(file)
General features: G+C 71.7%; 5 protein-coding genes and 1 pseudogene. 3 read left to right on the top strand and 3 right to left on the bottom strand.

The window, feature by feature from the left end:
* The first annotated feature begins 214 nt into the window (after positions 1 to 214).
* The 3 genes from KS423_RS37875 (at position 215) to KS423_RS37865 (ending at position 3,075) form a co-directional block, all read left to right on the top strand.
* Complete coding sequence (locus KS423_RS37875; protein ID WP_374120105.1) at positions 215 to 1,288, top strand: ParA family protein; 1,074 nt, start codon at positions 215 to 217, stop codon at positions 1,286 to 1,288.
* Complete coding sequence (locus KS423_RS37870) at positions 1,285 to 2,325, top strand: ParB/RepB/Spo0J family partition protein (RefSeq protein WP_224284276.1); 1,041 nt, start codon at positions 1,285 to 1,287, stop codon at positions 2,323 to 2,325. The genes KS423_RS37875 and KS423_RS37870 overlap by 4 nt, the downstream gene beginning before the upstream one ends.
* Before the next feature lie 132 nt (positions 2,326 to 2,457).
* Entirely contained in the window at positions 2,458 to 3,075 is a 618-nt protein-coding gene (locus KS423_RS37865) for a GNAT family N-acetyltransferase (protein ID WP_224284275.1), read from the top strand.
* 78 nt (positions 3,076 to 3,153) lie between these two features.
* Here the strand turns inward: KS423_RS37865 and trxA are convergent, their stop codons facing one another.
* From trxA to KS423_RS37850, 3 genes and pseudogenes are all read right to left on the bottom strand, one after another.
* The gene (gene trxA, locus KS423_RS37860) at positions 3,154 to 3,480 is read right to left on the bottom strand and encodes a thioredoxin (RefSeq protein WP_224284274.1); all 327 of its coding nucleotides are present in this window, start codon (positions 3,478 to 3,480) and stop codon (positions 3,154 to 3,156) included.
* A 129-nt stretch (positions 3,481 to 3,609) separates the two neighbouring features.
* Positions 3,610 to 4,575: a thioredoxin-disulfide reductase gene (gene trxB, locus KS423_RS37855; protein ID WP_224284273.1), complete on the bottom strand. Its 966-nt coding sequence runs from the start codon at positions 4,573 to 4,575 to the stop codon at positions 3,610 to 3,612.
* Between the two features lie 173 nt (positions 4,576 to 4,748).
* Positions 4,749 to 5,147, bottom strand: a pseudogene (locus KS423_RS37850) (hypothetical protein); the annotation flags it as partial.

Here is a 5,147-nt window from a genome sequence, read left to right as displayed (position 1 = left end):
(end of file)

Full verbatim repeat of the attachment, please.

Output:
General features: G+C 71.7%; 5 protein-coding genes and 1 pseudogene. 3 read left to right on the top strand and 3 right to left on the bottom strand.

The window, feature by feature from the left end:
* The first annotated feature begins 214 nt into the window (after positions 1 to 214).
* The 3 genes from KS423_RS37875 (at position 215) to KS423_RS37865 (ending at position 3,075) form a co-directional block, all read left to right on the top strand.
* Complete coding sequence (locus KS423_RS37875; protein ID WP_374120105.1) at positions 215 to 1,288, top strand: ParA family protein; 1,074 nt, start codon at positions 215 to 217, stop codon at positions 1,286 to 1,288.
* Complete coding sequence (locus KS423_RS37870) at positions 1,285 to 2,325, top strand: ParB/RepB/Spo0J family partition protein (RefSeq protein WP_224284276.1); 1,041 nt, start codon at positions 1,285 to 1,287, stop codon at positions 2,323 to 2,325. The genes KS423_RS37875 and KS423_RS37870 overlap by 4 nt, the downstream gene beginning before the upstream one ends.
* Before the next feature lie 132 nt (positions 2,326 to 2,457).
* Entirely contained in the window at positions 2,458 to 3,075 is a 618-nt protein-coding gene (locus KS423_RS37865) for a GNAT family N-acetyltransferase (protein ID WP_224284275.1), read from the top strand.
* 78 nt (positions 3,076 to 3,153) lie between these two features.
* Here the strand turns inward: KS423_RS37865 and trxA are convergent, their stop codons facing one another.
* From trxA to KS423_RS37850, 3 genes and pseudogenes are all read right to left on the bottom strand, one after another.
* The gene (gene trxA, locus KS423_RS37860) at positions 3,154 to 3,480 is read right to left on the bottom strand and encodes a thioredoxin (RefSeq protein WP_224284274.1); all 327 of its coding nucleotides are present in this window, start codon (positions 3,478 to 3,480) and stop codon (positions 3,154 to 3,156) included.
* A 129-nt stretch (positions 3,481 to 3,609) separates the two neighbouring features.
* Positions 3,610 to 4,575: a thioredoxin-disulfide reductase gene (gene trxB, locus KS423_RS37855; protein ID WP_224284273.1), complete on the bottom strand. Its 966-nt coding sequence runs from the start codon at positions 4,573 to 4,575 to the stop codon at positions 3,610 to 3,612.
* Between the two features lie 173 nt (positions 4,576 to 4,748).
* Positions 4,749 to 5,147, bottom strand: a pseudogene (locus KS423_RS37850) (hypothetical protein); the annotation flags it as partial.

Here is a 5,147-nt window from a genome sequence, read left to right as displayed (position 1 = left end):